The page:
The difficulty of mining the digital currency has sharply declined over the last two months after a crackdown on Bitcoin miners in China knocked out large amounts of computing power
Bitcoin’s mining difficulty is expected to increase this weekend for the first time since May when a crackdown on crypto miners in China knocked out a large portion of computing power dedicated to running the digital currency’s blockchain network.
The difficulty of mining Bitcoin, which is reassessed every two weeks, has been on the decline since May 21 when China’s government called for local authorities to shut down Bitcoin mining operations in the country, forcing many operators to move their operations elsewhere.
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Since then, the difficulty of mining Bitcoin has fallen sharply due to the sudden drop in dedicated computing power and is currently at its lowest level since January 2020 after hitting an all-time high in late May.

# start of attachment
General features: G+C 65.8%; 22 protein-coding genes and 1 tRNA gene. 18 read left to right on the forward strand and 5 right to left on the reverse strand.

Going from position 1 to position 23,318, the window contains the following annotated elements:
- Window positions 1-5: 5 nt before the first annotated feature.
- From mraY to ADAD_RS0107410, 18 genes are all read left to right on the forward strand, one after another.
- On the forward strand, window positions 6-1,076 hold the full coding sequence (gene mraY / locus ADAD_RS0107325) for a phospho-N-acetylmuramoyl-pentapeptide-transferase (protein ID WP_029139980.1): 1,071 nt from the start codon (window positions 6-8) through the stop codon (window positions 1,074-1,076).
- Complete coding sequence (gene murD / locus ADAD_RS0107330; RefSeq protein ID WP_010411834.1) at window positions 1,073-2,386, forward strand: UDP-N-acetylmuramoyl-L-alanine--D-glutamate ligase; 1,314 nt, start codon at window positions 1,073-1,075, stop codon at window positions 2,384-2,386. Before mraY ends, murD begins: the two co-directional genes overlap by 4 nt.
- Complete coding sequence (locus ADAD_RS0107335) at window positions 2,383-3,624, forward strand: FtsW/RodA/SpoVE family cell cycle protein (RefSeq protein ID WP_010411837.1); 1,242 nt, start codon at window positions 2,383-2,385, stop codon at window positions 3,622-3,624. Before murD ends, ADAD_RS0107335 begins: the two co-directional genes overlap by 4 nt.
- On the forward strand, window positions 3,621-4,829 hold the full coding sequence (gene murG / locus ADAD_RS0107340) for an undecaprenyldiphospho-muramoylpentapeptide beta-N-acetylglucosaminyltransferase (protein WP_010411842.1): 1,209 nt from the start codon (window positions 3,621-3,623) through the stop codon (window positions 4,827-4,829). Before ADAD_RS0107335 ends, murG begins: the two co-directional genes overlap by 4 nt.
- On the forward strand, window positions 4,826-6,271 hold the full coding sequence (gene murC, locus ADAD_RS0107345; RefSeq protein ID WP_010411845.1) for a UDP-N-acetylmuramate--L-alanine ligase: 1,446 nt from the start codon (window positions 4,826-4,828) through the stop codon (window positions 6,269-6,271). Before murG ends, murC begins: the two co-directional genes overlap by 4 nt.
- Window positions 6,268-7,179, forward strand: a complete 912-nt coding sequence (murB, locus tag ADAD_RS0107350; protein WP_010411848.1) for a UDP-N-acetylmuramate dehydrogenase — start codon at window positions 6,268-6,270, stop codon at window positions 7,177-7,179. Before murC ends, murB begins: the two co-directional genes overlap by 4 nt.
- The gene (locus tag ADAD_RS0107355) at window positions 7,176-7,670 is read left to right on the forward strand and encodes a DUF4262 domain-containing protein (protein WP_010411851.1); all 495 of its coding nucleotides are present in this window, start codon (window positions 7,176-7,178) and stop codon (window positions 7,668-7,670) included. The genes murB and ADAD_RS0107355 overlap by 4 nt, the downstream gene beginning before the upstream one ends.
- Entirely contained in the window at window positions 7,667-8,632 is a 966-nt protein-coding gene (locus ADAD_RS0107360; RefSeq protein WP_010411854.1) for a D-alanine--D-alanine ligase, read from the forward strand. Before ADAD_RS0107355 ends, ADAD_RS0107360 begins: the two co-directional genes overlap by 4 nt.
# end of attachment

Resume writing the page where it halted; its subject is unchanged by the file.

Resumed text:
China’s move also caused a sharp drop in the price of Bitcoin, in turn making it less appealing to mine and reducing the possibility of new entrants in the space.
However, the next assessment of the difficulty this weekend is expected to see the first positive adjustment in months, albeit only a slight rise of around 1.8%.
The increase has been attributed to relocating Chinese miners gradually starting to set up shop again in new jurisdictions, as well as the expansion of operations by large North American miners.
These developments are likely to push the difficulty of Bitcoin mining higher again, potentially returning to its pre-China crackdown level within the next year and possibly surpassing it to hit fresh highs.
In lunchtime trading in London on Wednesday, Bitcoin was up 7.6% in the last 24 hours at US$40,674, giving it a market cap of US$763bn.